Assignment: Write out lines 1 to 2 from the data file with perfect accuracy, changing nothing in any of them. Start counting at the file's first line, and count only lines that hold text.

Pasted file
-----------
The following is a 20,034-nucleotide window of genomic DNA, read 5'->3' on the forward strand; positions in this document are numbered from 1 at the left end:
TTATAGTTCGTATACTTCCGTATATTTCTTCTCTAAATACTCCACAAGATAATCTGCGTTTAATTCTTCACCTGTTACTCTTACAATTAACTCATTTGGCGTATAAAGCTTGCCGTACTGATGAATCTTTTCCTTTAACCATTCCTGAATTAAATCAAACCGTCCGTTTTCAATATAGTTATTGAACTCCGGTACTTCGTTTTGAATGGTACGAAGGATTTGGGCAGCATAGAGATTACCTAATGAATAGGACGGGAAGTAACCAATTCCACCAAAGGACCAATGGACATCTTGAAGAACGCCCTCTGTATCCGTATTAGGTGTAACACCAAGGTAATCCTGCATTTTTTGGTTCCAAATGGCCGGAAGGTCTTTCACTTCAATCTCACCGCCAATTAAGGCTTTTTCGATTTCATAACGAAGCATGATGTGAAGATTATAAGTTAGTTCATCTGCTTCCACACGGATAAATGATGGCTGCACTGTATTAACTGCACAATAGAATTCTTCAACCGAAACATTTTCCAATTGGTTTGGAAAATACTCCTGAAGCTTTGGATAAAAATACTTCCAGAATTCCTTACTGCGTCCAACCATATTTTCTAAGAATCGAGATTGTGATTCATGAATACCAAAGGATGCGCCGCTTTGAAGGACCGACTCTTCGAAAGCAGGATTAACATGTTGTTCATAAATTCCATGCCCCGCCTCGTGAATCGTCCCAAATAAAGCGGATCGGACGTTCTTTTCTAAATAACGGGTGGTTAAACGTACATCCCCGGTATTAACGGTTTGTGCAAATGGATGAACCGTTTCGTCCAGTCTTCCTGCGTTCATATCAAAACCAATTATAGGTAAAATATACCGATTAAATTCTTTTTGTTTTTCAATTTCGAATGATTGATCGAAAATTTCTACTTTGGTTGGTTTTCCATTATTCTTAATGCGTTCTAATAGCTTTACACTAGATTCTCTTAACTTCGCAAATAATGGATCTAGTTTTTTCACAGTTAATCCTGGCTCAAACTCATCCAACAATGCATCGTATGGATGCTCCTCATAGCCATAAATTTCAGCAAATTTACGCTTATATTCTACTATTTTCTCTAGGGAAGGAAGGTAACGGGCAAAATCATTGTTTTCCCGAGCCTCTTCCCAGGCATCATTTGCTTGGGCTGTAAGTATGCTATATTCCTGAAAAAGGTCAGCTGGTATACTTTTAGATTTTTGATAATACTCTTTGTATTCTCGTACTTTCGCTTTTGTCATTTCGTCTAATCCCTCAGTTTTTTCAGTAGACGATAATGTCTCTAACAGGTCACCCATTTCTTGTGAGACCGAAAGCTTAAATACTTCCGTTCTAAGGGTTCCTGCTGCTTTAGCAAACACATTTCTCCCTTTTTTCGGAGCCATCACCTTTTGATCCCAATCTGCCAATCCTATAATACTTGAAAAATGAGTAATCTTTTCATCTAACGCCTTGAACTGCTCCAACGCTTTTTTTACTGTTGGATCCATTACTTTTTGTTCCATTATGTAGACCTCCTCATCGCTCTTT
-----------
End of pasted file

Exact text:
The following is a 20,034-nucleotide window of genomic DNA, read 5'->3' on the forward strand; positions in this document are numbered from 1 at the left end:
TTATAGTTCGTATACTTCCGTATATTTCTTCTCTAAATACTCCACAAGATAATCTGCGTTTAATTCTTCACCTGTTACTCTTACAATTAACTCATTTGGCGTATAAAGCTTGCCGTACTGATGAATCTTTTCCTTTAACCATTCCTGAATTAAATCAAACCGTCCGTTTTCAATATAGTTATTGAACTCCGGTACTTCGTTTTGAATGGTACGAAGGATTTGGGCAGCATAGAGATTACCTAATGAATAGGACGGGAAGTAACCAATTCCACCAAAGGACCAATGGACATCTTGAAGAACGCCCTCTGTATCCGTATTAGGTGTAACACCAAGGTAATCCTGCATTTTTTGGTTCCAAATGGCCGGAAGGTCTTTCACTTCAATCTCACCGCCAATTAAGGCTTTTTCGATTTCATAACGAAGCATGATGTGAAGATTATAAGTTAGTTCATCTGCTTCCACACGGATAAATGATGGCTGCACTGTATTAACTGCACAATAGAATTCTTCAACCGAAACATTTTCCAATTGGTTTGGAAAATACTCCTGAAGCTTTGGATAAAAATACTTCCAGAATTCCTTACTGCGTCCAACCATATTTTCTAAGAATCGAGATTGTGATTCATGAATACCAAAGGATGCGCCGCTTTGAAGGACCGACTCTTCGAAAGCAGGATTAACATGTTGTTCATAAATTCCATGCCCCGCCTCGTGAATCGTCCCAAATAAAGCGGATCGGACGTTCTTTTCTAAATAACGGGTGGTTAAACGTACATCCCCGGTATTAACGGTTTGTGCAAATGGATGAACCGTTTCGTCCAGTCTTCCTGCGTTCATATCAAAACCAATTATAGGTAAAATATACCGATTAAATTCTTTTTGTTTTTCAATTTCGAATGATTGATCGAAAATTTCTACTTTGGTTGGTTTTCCATTATTCTTAATGCGTTCTAATAGCTTTACACTAGATTCTCTTAACTTCGCAAATAATGGATCTAGTTTTTTCACAGTTAATCCTGGCTCAAACTCATCCAACAATGCATCGTATGGATGCTCCTCATAGCCATAAATTTCAGCAAATTTACGCTTATATTCTACTATTTTCTCTAGGGAAGGAAGGTAACGGGCAAAATCATTGTTTTCCCGAGCCTCTTCCCAGGCATCATTTGCTTGGGCTGTAAGTATGCTATATTCCTGAAAAAGGTCAGCTGGTATACTTTTAGATTTTTGATAATACTCTTTGTATTCTCGTACTTTCGCTTTTGTCATTTCGTCTAATCCCTCAGTTTTTTCAGTAGACGATAATGTCTCTAACAGGTCACCCATTTCTTGTGAGACCGAAAGCTTAAATACTTCCGTTCTAAGGGTTCCTGCTGCTTTAGCAAACACATTTCTCCCTTTTTTCGGAGCCATCACCTTTTGATCCCAATCTGCCAATCCTATAATACTTGAAAAATGAGTAATCTTTTCATCTAACGCCTTGAACTGCTCCAACGCTTTTTTTACTGTTGGATCCATTACTTTTTGTTCCATTATGTAGACCTCCTCATCGCTCTTT